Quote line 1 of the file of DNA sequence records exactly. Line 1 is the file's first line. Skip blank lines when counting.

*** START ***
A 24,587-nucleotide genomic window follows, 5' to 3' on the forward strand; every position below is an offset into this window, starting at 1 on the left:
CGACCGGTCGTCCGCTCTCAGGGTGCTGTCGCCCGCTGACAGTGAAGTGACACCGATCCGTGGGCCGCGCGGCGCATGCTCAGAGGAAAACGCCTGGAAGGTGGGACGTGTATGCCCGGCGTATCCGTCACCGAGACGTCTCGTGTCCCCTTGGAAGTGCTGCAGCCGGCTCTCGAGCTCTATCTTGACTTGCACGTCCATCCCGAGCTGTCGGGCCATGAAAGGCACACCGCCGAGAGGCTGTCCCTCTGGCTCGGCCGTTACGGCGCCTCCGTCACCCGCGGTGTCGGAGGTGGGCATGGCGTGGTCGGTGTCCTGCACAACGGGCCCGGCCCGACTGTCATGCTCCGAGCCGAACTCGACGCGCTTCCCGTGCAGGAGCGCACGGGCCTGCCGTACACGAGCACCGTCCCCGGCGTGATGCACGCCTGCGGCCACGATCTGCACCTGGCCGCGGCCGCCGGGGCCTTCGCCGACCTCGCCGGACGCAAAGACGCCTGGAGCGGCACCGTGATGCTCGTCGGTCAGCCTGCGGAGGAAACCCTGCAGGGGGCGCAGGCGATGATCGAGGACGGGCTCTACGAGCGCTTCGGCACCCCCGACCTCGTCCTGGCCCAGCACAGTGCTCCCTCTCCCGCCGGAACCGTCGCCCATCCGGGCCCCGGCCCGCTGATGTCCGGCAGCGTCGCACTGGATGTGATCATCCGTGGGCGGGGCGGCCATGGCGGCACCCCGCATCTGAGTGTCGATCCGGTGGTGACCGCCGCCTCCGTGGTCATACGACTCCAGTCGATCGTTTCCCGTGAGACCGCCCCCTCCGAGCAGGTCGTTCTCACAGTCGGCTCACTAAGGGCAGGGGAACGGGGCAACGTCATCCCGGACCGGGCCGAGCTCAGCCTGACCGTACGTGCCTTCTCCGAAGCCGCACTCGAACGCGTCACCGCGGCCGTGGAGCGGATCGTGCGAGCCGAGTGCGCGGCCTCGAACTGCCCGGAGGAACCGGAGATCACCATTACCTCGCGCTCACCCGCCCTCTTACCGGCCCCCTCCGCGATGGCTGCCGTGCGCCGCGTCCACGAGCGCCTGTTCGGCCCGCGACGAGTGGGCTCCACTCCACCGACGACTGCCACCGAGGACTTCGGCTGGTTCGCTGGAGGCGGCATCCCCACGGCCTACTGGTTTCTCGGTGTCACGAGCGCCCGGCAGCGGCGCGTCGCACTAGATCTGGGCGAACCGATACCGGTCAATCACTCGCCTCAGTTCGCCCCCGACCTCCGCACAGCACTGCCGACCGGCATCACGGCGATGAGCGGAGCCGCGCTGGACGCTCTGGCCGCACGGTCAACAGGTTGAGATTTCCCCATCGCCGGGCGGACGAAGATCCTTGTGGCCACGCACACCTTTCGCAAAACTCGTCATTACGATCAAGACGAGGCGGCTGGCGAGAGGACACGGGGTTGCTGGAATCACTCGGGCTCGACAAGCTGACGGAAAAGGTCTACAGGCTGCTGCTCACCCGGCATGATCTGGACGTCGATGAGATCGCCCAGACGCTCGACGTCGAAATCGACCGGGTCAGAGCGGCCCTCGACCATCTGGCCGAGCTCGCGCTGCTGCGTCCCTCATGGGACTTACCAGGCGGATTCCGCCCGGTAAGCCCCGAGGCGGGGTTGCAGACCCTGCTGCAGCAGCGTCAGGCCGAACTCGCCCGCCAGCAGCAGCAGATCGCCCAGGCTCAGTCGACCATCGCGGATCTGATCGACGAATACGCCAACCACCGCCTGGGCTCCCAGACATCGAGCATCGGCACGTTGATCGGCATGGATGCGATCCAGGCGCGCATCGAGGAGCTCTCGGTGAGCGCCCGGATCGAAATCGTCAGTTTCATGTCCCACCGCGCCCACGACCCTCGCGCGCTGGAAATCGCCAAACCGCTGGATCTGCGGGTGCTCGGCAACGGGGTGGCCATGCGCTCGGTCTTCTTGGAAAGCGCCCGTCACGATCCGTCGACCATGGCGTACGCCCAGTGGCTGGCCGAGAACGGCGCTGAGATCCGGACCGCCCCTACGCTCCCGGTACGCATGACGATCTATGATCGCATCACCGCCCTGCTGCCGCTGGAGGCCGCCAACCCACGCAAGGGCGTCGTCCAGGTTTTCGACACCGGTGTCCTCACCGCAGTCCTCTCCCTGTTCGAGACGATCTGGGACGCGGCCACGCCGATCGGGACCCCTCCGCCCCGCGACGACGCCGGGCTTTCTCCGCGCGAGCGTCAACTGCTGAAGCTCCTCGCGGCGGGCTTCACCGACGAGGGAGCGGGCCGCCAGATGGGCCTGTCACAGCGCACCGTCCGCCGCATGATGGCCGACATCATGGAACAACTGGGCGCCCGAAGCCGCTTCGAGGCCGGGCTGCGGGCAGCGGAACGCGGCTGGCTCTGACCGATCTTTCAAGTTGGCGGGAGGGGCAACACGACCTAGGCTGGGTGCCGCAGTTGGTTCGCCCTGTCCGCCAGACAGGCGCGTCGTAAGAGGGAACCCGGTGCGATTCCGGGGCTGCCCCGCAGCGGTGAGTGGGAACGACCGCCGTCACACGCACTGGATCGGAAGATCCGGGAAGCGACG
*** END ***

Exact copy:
A 24,587-nucleotide genomic window follows, 5' to 3' on the forward strand; every position below is an offset into this window, starting at 1 on the left: